Sodium channel blocking agents improve neurological status of rodents with EAE. (a, b) Clinical scores (mean ± SEM) are shown for untreated C57/Bl6 mice with progressive EAE (inverted triangles in a and filled diamonds in b); both phenytoin (filled boxes in a) and carbamazepine (filled circles in b) treatment of mice with progressive EAE significantly improved the clinical course of the disease. Oral administration of phenytoin or carbamazepine was started on day 10 following MOG inoculation, as indicated by the horizontal bar, and continued until the end of the study at day 28. (c) The progression of chronic-relapsing EAE in DA rats followed a relapsing disease course (filled circles). Flecainide treatment commencing at 7 days post spinal cord homogenate inoculation reduced the severity of the disease course (filled circles) (modified and reprinted with permission from Lo et al. 2003, Bechtold et al. 2004, Black et al. 2007)
In both progressive (C57/Bl6 mice) and chronic-relapsing (DA rats) forms of rodent EAE, administration of sodium channel blocking agents significantly improved the clinical course of the disease (Lo et al. 2003; Black et al. 2006, 2007; Bechtold et al. 2002, 2004, 2006). Treatment of C57/Bl6 mice with phenytoin or carbamazepine commencing on day 10 following MOG injection (using an oral treatment that resulted in phenytoin and carbamazepine serum levels within the human therapeutic range) significantly improved the clinical course in the treated mice compared with untreated mice, as assessed from day 13 until the end of the study at day 28 (Fig. 8.1a, b; Lo et al. 2003; Black et al. 2007). Likewise, flecainide administered to DA rats, with EAE by twice daily injections beginning either 7 days following (Fig. 8.1c) or 3 days prior to inoculation, significantly improved the mean peak deficit and terminal deficit scores compared with vehicle-treated rats (Bechtold et al. 2004). Lamotrigine treatment in DA rats provided more limited clinical improvement in the acute course of EAE compared with untreated rats but significantly improved the terminal deficit in the lamotrigine-treated rats in comparison with vehicle-treated EAE rats (Bechtold et al. 2006).
These studies demonstrated the efficacy of sodium channel blockade as an intervention that improves the neurological status in EAE for the duration of drug administration (up to 28 days) following induction of EAE. Subsequently, it was shown that phenytoin administration significantly improved the clinical course of EAE in C57/Bl6 mice when administered for up to 180 days, which was the endpoint of this study (Black et al. 2006). Taken together, these observations clearly established sodium channel blocking agents as providing significant improvement in the neurological status of rodent EAE and suggested their use as therapeutic agents in neuroinflammatory disorders.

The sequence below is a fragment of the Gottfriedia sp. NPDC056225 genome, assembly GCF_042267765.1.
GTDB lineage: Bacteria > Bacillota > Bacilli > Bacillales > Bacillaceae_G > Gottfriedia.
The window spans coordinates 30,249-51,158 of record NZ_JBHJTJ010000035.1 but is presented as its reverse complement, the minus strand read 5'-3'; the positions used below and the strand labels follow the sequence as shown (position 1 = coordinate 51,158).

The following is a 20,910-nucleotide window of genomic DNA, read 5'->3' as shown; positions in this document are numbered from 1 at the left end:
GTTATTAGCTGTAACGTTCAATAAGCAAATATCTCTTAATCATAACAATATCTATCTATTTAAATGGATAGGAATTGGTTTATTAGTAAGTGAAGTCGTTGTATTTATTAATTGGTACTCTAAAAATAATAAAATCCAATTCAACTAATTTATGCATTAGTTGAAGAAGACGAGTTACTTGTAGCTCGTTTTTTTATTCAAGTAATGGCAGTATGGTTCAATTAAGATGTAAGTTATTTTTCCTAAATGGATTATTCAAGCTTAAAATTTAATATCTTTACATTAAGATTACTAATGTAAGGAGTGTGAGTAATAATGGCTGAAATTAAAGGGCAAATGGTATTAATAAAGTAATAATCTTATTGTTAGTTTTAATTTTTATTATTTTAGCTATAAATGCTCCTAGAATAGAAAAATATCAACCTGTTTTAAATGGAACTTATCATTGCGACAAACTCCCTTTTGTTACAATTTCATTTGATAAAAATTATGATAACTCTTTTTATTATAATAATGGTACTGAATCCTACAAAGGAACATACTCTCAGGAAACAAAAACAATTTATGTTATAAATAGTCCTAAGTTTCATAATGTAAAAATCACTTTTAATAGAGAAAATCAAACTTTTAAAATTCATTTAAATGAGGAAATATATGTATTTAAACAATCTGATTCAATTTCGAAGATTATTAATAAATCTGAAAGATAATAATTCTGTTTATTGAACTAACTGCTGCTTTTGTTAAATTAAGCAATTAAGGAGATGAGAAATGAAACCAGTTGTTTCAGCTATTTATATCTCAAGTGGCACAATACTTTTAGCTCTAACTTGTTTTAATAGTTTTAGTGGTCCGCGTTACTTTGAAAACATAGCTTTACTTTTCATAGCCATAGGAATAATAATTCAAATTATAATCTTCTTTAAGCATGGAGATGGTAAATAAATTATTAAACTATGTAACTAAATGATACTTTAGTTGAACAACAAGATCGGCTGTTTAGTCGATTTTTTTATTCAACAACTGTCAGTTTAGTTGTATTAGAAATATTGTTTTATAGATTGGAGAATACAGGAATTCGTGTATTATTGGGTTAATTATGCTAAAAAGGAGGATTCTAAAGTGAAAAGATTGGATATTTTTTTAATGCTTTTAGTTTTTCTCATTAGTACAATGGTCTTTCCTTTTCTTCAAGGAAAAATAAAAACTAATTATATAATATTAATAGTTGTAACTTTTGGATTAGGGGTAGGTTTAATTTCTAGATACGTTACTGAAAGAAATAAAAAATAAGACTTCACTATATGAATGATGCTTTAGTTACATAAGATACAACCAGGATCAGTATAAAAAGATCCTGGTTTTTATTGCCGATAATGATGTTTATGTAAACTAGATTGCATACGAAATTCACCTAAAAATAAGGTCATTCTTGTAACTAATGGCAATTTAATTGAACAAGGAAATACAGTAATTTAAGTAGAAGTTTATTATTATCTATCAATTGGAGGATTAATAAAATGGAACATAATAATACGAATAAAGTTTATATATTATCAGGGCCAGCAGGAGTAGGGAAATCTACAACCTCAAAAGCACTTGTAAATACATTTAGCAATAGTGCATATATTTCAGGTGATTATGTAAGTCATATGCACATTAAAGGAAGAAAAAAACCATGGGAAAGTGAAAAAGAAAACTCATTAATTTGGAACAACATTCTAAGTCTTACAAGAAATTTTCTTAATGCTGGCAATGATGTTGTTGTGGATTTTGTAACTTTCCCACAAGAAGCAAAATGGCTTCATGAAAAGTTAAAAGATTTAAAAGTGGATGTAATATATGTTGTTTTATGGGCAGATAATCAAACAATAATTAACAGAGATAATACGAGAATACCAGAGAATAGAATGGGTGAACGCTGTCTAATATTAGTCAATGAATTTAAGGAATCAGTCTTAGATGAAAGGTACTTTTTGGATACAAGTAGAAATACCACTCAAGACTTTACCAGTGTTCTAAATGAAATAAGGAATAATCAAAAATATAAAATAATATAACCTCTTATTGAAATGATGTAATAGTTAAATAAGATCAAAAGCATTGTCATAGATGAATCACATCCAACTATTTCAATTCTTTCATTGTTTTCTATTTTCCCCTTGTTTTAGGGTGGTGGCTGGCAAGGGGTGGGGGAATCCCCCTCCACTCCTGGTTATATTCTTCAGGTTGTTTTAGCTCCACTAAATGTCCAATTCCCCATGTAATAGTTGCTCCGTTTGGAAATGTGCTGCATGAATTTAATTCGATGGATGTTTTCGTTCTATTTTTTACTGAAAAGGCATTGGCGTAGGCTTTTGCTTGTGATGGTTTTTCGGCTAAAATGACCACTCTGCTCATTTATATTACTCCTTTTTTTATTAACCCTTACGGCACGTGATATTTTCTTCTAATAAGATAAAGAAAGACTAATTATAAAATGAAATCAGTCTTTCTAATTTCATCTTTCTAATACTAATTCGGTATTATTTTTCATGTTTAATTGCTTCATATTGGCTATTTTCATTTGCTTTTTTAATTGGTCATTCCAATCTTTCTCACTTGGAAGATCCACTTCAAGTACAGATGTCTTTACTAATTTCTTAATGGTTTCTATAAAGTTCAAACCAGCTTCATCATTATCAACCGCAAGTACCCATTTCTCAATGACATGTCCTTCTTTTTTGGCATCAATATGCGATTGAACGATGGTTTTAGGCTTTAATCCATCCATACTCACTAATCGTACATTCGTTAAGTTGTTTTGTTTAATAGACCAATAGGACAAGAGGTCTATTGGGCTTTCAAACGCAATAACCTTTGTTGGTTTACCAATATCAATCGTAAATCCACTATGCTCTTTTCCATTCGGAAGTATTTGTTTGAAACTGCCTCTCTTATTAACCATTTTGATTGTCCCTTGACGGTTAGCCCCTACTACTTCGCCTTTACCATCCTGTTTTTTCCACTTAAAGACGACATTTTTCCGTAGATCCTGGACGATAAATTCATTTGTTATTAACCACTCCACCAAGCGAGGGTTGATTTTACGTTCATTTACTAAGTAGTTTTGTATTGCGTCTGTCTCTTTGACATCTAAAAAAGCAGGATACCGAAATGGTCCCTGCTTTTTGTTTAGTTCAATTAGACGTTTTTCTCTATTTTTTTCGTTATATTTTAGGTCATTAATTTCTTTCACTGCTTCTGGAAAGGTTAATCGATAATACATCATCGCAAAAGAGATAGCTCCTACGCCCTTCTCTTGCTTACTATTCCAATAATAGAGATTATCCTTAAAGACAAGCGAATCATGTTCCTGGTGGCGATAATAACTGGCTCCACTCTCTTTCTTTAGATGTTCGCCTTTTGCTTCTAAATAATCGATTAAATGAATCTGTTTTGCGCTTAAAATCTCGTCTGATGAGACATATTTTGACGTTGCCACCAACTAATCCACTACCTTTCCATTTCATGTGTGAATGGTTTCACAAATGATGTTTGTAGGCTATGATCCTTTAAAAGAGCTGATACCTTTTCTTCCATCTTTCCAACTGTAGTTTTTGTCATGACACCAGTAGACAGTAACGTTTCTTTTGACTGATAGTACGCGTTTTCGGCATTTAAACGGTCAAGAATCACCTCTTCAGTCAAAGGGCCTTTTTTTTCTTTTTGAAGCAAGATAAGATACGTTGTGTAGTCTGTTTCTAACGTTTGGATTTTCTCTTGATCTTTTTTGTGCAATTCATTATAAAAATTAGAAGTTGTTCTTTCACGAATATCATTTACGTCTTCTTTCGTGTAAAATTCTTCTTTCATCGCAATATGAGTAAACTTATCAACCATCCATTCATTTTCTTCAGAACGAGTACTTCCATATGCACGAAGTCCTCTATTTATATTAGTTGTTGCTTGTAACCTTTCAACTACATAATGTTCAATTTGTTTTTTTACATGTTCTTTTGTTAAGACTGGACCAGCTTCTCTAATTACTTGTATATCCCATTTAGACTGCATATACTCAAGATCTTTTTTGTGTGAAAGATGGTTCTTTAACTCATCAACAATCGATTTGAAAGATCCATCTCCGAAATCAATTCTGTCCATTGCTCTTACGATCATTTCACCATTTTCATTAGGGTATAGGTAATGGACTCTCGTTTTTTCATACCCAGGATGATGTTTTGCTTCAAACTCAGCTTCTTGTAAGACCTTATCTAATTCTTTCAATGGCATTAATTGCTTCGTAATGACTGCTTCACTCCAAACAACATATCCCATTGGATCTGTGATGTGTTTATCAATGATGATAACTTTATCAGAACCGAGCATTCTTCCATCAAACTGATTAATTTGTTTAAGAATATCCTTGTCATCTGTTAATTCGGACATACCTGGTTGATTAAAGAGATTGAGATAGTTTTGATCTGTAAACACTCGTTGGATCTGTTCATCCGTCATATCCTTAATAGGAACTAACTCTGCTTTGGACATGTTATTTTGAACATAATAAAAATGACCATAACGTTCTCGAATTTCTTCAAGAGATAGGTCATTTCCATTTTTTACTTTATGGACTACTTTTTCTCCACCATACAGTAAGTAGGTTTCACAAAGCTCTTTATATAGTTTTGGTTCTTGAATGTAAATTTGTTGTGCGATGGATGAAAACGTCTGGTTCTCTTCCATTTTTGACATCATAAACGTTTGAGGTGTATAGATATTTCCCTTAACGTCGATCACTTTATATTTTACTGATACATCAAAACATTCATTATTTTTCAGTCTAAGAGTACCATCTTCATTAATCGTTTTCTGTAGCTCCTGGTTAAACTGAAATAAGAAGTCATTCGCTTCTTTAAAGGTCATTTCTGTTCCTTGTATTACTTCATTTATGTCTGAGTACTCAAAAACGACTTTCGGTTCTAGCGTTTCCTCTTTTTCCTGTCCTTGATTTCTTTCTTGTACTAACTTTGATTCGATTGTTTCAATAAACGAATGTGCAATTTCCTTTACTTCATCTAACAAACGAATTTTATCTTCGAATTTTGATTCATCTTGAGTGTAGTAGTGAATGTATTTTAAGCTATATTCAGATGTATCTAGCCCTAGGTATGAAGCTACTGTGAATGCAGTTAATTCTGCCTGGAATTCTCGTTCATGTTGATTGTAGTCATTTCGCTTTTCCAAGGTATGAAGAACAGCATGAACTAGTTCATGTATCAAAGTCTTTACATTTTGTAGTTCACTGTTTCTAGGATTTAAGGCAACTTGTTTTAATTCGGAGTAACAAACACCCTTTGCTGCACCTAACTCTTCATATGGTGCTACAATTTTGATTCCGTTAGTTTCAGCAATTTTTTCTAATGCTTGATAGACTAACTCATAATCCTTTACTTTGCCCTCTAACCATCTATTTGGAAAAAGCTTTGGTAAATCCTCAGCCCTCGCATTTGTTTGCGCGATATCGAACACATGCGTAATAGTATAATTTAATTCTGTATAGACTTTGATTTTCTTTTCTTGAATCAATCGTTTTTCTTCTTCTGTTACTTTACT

8.2.2 Axonal Protection
Early studies in EAE demonstrated a loss of axons (Raine and Cross 1989; White et al. 1992; Kornek et al. 2000; Onuki et al. 2001; Wujek et al. 2002), which was correlated with the accumulation of nonremitting disability (Wujek et al. 2002). To determine whether the improved neurological status observed in EAE with sodium channel blocking agents was accompanied by protection of axons from degeneration, we assessed the magnitude of axonal degeneration in spinal cords of treated versus untreated mice and rats with EAE. Our results with the two distinct EAE models, and with three different sodium channel blocking agents, demonstrated consistent protection of axons in these animals. In C57/Bl6 mice, untreated EAE was accompanied by significant loss of axons within the dorsal corticospinal tract (CST, a descending tract) and the dorsal funiculus (DF, ascending tracts) (Fig. 8.2a; Black et al. 2007), with an approximately 60% loss of axons in the CST and a 40% loss in the DF compared to control mice, as assessed at 28–30 days post-MOG inoculation (Fig. 8.2a; Lo et al. 2003). Interestingly, in a separate study, axonal loss in the CST and DF at 180 days post-MOG inoculation were similar to those at 28–30 days post-MOG injection (Black et al. 2007), indicating that axonal degeneration in this murine EAE model occurs primarily during the initial phase of the disease. In contrast to untreated mice with EAE, treatment with phenytoin at clinically relevant levels significantly attenuated the loss of axons in mice with EAE at 28–30 days post-MOG inoculation, such that there was only a 28% loss of axons in the corticospinal tract and a 17% loss in the dorsal funiculus compared with control values (Fig. 8.2a). Significantly, the axonal protection afforded by phenytoin treatment persisted during longer treatment periods, for at least 180 days (Black et al. 2007).